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All Smoked Out

Can "tobacco-free" companies resort to random breathalyzers, fines and firings to stub out stubborn smokers?

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Anti-smoking activists are targeting American workers

By Dirk Hanson

04/07/11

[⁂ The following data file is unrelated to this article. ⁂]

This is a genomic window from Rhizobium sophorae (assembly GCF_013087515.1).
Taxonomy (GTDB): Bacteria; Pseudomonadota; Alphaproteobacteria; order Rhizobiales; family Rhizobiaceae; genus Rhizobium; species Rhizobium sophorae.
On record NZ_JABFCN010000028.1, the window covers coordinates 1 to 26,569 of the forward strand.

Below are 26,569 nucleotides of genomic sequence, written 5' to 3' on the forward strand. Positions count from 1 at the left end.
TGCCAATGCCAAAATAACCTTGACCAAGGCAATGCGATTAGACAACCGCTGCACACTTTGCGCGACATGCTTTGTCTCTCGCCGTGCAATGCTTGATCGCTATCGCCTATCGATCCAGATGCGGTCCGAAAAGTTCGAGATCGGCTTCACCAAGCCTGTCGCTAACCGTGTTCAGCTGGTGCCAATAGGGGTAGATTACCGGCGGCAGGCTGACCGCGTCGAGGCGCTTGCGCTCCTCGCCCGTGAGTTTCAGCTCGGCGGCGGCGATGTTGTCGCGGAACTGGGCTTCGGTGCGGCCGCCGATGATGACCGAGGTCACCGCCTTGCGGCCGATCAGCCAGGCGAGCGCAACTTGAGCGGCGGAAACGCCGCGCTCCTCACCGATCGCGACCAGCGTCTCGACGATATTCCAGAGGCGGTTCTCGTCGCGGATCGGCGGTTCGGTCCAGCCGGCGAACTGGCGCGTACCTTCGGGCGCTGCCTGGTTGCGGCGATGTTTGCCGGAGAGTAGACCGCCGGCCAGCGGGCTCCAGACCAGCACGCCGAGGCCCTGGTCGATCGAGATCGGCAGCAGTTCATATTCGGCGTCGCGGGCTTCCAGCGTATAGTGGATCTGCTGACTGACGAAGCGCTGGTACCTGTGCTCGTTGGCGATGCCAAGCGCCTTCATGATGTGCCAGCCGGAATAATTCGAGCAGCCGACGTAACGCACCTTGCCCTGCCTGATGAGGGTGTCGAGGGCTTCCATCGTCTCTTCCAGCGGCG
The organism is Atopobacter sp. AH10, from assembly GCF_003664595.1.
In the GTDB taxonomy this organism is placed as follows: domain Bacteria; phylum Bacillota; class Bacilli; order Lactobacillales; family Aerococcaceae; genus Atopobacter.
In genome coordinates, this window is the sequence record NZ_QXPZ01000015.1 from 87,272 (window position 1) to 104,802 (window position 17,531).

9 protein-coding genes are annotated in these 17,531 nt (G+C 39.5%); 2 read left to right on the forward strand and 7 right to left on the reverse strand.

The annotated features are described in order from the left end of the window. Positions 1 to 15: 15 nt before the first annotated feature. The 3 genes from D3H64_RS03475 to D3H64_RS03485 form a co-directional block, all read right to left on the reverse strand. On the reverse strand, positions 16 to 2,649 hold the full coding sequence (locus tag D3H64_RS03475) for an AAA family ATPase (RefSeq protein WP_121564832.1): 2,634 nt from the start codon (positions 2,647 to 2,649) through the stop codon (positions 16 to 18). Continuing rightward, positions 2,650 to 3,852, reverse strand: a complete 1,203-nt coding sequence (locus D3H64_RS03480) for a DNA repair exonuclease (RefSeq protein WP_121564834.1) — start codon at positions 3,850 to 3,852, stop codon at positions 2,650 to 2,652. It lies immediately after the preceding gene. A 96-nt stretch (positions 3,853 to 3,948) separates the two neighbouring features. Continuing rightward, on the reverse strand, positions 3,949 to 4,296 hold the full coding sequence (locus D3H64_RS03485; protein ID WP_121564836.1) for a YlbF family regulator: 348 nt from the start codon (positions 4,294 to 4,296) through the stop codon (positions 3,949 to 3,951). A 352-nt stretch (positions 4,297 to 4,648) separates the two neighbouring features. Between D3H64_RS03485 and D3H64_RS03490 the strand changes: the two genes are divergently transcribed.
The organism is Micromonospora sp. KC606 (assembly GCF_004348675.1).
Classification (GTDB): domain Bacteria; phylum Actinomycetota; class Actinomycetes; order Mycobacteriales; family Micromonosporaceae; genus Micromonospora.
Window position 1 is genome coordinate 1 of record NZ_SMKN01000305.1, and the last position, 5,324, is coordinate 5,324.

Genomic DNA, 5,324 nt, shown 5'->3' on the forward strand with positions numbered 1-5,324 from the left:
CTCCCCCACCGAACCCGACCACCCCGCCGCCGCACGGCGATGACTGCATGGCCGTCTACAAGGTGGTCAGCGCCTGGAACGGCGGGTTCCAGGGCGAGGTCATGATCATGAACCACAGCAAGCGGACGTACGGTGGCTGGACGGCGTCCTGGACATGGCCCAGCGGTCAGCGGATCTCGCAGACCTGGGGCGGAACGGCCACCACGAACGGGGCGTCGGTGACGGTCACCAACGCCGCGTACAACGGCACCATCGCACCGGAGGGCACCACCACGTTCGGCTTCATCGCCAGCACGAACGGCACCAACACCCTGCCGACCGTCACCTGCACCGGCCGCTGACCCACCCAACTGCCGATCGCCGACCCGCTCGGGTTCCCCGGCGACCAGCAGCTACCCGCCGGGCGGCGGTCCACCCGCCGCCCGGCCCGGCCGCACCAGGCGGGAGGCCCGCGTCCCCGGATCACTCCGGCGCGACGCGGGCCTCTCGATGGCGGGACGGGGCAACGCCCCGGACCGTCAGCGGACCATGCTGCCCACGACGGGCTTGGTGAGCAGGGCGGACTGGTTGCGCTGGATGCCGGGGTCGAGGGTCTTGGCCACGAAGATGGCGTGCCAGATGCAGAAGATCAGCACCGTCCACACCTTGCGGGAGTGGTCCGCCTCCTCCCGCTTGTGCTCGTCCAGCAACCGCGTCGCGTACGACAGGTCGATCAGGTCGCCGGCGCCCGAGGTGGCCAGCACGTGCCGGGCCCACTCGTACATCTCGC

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Can businesses legally refuse to hire smokers? They will if some groups have their way.  While over 20% of Americans continue to smoke, the New York Times recently reported, a growing number of companies are pursuing strict anti-smoking policies as they shift from “smoke-free” to “smoker-free” workplaces. It started with hospitals and medical businesses. The move reflects the general feeling that “softer efforts—like banning smoking on company grounds, offering cessation programs and increasing health care premiums for smokers—have not been powerful-enough incentives to quit,” according to the Times. Join Together notes that because of new “tobacco-free” hiring policies, applicants can be fired for smoking, or if they are caught smoking after being hired. Some firms even force applicants to take urine tests for nicotine. As Dr. Michael Siegel of the Boston University School of Public Health warned: “Unemployment is also bad for health.” The Center for American Progress (CAP) said that “Scotts Miracle-Gro Company began firing smokers in 2006, while the railroad company Union Pacific has also “stopped hiring smokers in those states where it is legal to do so.” But as Summer Johnson writes for CAP: “If the goal is to improve the public’s health by reducing the prevalence of smoking, then employers should use positive, incentive-based mechanisms. Numerous companies, including General Motors, Union Pacific and Johnson & Johnson have been recognized for offering comprehensive and effective programs to promote a variety of healthy behaviors, including smoking cessation. Companies do not have to resort to random breathalyzers, fines, and firings to induce healthy behaviors.” In defense of the anti-smoking crusade, the chief executive of St. Francis Medical Center in Cape Girardeau, Mo., told the Times: “We felt it was unfair for employees who maintained healthy lifestyles to have to subsidize those who do not. Essentially that’s what happens.”

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